My career in radio started back when music came on records. That was before video tape replaced film in TV stations; about the time that cart machines became a radio station’s best new technology. We live in the digital age which has done to video tape and cart machines what they did to film and live commercials. Enter Ambrosia’s Soundboard. A blast from the past. A digital cart machine without the cart or machine, yet the perfect audio clip tool for live broadcasts, podcasts, or even music.
That Was Then
Cart machines made the instant playback of audio—commercials, programs, announcements, even music—as simple as pressing a button.
The cartridge was similar to a cassette tape and could be reused. Plunk the cart into the playback machine, press a button, and out came whatever sound had been recorded.
The cart revolutionized radio production for a couple of decades.
The digital age brought compact discs to audio production, potentiometers were replaced by sliders and faders, carts almost disappeared as computer screens and keyboards became the norm in broadcast stations.
Point & Click
Our Macs are audio and video powerhouses capable of recording and mixing award winning music, television shows, even movies.
The cart machine may have disappeared, but it lives in spirit with Ambrosia’s Soundboard, a trigger happy, point and click reincarnation of the carts of yesteryear.
In recent years I’ve toyed with producing Podcasts (easy in Garageband) but prefer a live recording session, complete with sound effects, and other audio and video enhancements.
Digital point and click production isn’t so easy in a live recording session. There’s too much going on.
What the Mac needed was a simple, elegant audio utility that allowed a producer to create audio clips and play them back with a simple click.
Like the cart machines from broadcast radio days, Soundboard provides a quick way to enhance your podcasts or broadcasts with sound clips, effects, or musical accompaniment.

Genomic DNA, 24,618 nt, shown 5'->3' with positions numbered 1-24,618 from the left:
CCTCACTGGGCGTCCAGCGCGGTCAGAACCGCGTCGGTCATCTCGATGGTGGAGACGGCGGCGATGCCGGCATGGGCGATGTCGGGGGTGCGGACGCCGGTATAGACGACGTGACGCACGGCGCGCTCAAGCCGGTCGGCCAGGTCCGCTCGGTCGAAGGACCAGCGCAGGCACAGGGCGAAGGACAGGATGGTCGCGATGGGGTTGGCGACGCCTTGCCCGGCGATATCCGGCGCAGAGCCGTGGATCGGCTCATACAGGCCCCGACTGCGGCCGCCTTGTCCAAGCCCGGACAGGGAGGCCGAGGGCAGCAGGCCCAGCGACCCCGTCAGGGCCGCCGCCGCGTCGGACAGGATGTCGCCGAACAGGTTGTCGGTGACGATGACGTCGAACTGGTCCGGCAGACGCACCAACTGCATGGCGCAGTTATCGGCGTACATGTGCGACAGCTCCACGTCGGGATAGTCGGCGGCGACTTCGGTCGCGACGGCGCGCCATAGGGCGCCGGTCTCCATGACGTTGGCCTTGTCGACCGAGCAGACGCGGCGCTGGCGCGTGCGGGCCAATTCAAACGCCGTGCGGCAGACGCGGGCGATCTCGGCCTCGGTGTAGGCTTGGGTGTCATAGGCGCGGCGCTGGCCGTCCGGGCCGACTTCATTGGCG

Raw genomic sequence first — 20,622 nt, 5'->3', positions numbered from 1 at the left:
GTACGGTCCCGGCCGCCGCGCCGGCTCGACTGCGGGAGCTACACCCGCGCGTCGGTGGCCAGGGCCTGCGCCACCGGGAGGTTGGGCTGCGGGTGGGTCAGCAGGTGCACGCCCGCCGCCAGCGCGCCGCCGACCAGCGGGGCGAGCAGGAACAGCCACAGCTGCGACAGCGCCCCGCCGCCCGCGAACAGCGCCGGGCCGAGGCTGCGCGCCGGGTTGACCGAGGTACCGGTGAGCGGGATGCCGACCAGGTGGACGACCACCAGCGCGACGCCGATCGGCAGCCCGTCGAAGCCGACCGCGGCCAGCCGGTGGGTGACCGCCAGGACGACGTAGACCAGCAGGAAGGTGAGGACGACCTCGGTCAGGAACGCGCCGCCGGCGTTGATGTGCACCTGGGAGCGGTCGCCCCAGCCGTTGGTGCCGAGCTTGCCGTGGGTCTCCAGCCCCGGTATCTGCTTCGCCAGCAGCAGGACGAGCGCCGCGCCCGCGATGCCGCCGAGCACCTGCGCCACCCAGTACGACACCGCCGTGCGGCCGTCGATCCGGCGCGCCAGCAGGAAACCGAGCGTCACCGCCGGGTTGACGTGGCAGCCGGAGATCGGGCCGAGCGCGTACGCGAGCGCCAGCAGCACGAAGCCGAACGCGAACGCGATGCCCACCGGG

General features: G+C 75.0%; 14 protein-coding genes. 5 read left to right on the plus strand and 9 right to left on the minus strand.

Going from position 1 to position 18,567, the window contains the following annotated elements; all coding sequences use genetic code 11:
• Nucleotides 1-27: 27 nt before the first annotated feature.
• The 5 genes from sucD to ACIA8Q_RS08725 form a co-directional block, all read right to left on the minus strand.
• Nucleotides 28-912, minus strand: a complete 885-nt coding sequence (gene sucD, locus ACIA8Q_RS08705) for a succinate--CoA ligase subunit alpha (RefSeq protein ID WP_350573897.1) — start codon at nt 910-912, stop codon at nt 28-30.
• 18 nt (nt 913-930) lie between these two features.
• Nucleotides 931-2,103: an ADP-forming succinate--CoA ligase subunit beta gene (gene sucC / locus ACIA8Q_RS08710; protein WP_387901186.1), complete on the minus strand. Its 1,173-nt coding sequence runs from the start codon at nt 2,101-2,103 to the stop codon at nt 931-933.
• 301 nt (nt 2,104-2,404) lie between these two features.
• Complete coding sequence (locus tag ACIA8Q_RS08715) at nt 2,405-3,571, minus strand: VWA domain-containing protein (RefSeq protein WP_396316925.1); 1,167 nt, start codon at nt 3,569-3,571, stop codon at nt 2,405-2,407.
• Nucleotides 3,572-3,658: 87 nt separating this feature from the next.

That’s what Soundboard does. It’s a digital cart machine on your Mac’s screen.
Soundboard was designed for live performances – the interface is intuitive at a glance, and in no time hitting your favorite sound effects will be automatic.
Instead of carts, Soundboard uses typical Mac drag and drop of audio files into cells. Click on the cell and the sound plays. Cells can be rearranged. Click and play, or click and hold, let it play, then unclick and the sound stops.
Seeing Is Believing
Onscreen, Soundboard presents you with two windows. One is an always floating window with controls for Master Output, left and right channel sliders, effects menu, and the current audio IO (built in output, mixer, whatever).
The other window features cells where you drag and drop up to 32 audio clips per Soundboard. Drag an audio clip to a cell. Soundboard converts the file. Each audio clip can be controlled in the cell.
Change the clip name, drag a cell to rearrange, click the down arrow for more options, mouse over to see an arrow to start the clip with a click, click the same place to stop the clip.
Multiple Soundboards can be added via a tabbed interface to extend Soundboard beyond 32 clips. I noticed some lag between click and audio, probably a result of how the audio clip was stored. In a future release I’d like to see the empty space on a clip automatically overridden so sound starts instantly.
The Edit control pops out an audio editor so you can trim audio selections.
Your Mac’s keyboard can also be used for playback and transport controls. The editor is limited basic fade in and out per cell clip, though duration can be changed, as can waveform colors, scrub duration, and more. Effects can be added via the floating controls.
Wait. There’s More
Soundboard can share boards with other users. Audio clips are stored in Apple lossless format for higher quality and instant start up.
Think of Soundboard as a point and click audio library of whatever sounds—voice, music, instrument, sound effects—your production needs. It’s multi-track without the tracks.
Soundboard can even be controlled by a MIDI device, which means that USB keyboard you bought can be a sound machine. Sound can be faded, cropped, filtered live, and non-destructive to your original audio file.
Each audio cell can be renamed, reorganized, and customized as needed. It can even stop and start as many clips as you can trigger (try that in the cart machines of old).
Soundboard is a fun utility with many audio and video production uses; especially live production. If your heart comes from radio of decades past, or you just want a flavorful tool that does more, Soundboard is highly recommended.